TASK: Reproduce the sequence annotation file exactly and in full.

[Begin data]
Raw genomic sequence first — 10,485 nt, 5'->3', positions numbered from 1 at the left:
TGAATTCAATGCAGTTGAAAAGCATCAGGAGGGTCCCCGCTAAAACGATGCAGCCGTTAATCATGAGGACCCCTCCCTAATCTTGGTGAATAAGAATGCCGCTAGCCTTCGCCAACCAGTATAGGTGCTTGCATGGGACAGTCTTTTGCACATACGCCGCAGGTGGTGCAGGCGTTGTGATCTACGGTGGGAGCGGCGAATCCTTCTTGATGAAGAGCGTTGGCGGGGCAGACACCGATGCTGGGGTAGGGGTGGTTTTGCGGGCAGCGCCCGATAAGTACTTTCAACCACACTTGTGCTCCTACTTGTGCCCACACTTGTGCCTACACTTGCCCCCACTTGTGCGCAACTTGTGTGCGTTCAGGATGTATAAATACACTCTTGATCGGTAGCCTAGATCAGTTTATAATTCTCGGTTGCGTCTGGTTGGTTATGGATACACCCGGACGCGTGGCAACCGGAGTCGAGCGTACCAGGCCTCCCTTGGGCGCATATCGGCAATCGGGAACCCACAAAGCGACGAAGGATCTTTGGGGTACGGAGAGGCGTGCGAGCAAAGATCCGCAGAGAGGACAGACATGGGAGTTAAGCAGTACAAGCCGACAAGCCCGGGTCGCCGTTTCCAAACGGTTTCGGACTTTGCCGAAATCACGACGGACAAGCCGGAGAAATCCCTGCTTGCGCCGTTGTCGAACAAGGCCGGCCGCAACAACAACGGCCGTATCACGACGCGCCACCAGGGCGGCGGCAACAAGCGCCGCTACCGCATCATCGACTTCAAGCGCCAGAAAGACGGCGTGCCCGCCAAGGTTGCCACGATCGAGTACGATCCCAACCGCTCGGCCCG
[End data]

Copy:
Raw genomic sequence first — 10,485 nt, 5'->3', positions numbered from 1 at the left:
TGAATTCAATGCAGTTGAAAAGCATCAGGAGGGTCCCCGCTAAAACGATGCAGCCGTTAATCATGAGGACCCCTCCCTAATCTTGGTGAATAAGAATGCCGCTAGCCTTCGCCAACCAGTATAGGTGCTTGCATGGGACAGTCTTTTGCACATACGCCGCAGGTGGTGCAGGCGTTGTGATCTACGGTGGGAGCGGCGAATCCTTCTTGATGAAGAGCGTTGGCGGGGCAGACACCGATGCTGGGGTAGGGGTGGTTTTGCGGGCAGCGCCCGATAAGTACTTTCAACCACACTTGTGCTCCTACTTGTGCCCACACTTGTGCCTACACTTGCCCCCACTTGTGCGCAACTTGTGTGCGTTCAGGATGTATAAATACACTCTTGATCGGTAGCCTAGATCAGTTTATAATTCTCGGTTGCGTCTGGTTGGTTATGGATACACCCGGACGCGTGGCAACCGGAGTCGAGCGTACCAGGCCTCCCTTGGGCGCATATCGGCAATCGGGAACCCACAAAGCGACGAAGGATCTTTGGGGTACGGAGAGGCGTGCGAGCAAAGATCCGCAGAGAGGACAGACATGGGAGTTAAGCAGTACAAGCCGACAAGCCCGGGTCGCCGTTTCCAAACGGTTTCGGACTTTGCCGAAATCACGACGGACAAGCCGGAGAAATCCCTGCTTGCGCCGTTGTCGAACAAGGCCGGCCGCAACAACAACGGCCGTATCACGACGCGCCACCAGGGCGGCGGCAACAAGCGCCGCTACCGCATCATCGACTTCAAGCGCCAGAAAGACGGCGTGCCCGCCAAGGTTGCCACGATCGAGTACGATCCCAACCGCTCGGCCCG